8


Table of Contents

Our Executive Officers

Michael Allison — Age: 58

Mr. Allison was appointed as our Executive Vice President and Chief People Officer in December 2013. From July 2011 until December 2013, Mr. Allison was our Executive Vice President, Human Resources. Mr. Allison joined Office Depot in September 2006 as Vice President, Human Resources. Prior to joining Office Depot, Mr. Allison served as Executive Vice President of Human Resources for Victoria’s Secret Direct from February 2001 to September 2005. Prior to Victoria’s Secret, he was Senior Vice President of Human Resources for Bank One, and Senior Vice President and Director of Human Resources for National City Bank.

Mark Cosby — Age: 57

Mr. Cosby was appointed as our President, North America in July 2014. From September 2011 to November 2013, Mr. Cosby served as the President, Pharmacy at CVS Caremark Corporation, where he was responsible for all aspects of the $65 billion retail business, including 7,600 retail stores, 19 distribution centers, retail merchandising, supply chain, marketing, real estate and store pharmacy operations. Prior to CVS, Mr. Cosby spent five years at Macy’s, Inc., where he served in a number of executive roles, including President, Stores from April 2009 to August 2011. Prior to Macy’s, Inc., Mr. Cosby served as President, Full-line Stores at Sears, Roebuck & Company and chief operating officer and chief development officer at YUM! Brands, Inc.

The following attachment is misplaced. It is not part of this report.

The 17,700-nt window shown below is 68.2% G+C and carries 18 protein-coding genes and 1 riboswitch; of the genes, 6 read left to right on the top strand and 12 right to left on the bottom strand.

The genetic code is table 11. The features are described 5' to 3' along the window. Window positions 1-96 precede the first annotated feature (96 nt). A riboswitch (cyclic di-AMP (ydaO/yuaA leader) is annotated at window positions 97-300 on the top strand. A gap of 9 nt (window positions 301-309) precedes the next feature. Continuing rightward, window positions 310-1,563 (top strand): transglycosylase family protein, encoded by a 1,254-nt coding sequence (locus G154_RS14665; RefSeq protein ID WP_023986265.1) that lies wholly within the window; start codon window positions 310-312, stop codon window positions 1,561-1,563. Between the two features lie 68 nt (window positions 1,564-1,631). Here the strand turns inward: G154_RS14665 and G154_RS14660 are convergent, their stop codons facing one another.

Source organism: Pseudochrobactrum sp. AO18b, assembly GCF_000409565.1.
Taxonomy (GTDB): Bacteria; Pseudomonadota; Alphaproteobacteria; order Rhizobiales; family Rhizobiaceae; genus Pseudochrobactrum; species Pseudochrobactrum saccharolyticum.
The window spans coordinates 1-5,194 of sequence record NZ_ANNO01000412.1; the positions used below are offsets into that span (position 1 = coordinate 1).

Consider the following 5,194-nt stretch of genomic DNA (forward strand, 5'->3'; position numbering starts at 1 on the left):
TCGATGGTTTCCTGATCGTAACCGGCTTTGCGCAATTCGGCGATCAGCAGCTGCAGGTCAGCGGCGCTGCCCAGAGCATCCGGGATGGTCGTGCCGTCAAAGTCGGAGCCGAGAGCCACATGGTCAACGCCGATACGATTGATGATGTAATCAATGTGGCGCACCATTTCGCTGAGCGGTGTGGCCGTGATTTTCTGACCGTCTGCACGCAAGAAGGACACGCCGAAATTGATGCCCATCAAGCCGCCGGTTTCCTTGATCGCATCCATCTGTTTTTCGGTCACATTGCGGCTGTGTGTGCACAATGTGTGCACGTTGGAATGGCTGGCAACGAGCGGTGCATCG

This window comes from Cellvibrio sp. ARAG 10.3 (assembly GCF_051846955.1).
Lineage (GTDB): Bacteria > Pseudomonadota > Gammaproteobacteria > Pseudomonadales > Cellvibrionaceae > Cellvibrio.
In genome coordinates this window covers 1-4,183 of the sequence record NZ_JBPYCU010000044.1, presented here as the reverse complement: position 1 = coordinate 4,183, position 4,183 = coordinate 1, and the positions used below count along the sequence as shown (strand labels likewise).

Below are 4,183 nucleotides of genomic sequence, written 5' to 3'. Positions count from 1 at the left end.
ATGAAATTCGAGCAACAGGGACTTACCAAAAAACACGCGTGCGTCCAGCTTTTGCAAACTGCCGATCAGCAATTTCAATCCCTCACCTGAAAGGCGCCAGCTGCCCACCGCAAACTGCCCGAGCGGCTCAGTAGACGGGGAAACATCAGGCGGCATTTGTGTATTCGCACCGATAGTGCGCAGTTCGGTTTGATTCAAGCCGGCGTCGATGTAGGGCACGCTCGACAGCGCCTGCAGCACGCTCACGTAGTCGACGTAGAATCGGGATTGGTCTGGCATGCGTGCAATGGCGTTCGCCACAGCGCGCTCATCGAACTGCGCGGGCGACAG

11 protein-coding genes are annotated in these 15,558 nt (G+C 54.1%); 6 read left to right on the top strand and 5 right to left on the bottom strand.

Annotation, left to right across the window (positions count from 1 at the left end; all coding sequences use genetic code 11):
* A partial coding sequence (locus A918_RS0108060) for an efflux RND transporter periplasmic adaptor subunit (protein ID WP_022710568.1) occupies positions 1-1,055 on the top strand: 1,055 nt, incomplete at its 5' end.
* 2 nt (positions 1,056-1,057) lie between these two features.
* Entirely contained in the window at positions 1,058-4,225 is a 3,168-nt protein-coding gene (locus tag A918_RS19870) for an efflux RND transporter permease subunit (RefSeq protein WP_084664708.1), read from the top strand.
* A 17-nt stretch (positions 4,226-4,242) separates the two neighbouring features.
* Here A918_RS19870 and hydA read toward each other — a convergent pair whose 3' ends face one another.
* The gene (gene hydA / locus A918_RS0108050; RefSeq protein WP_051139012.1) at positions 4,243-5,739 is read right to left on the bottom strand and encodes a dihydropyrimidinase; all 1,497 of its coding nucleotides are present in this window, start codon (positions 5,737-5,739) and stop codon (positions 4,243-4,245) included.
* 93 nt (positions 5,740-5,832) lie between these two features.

Elisa D. Garcia C. — Age: 58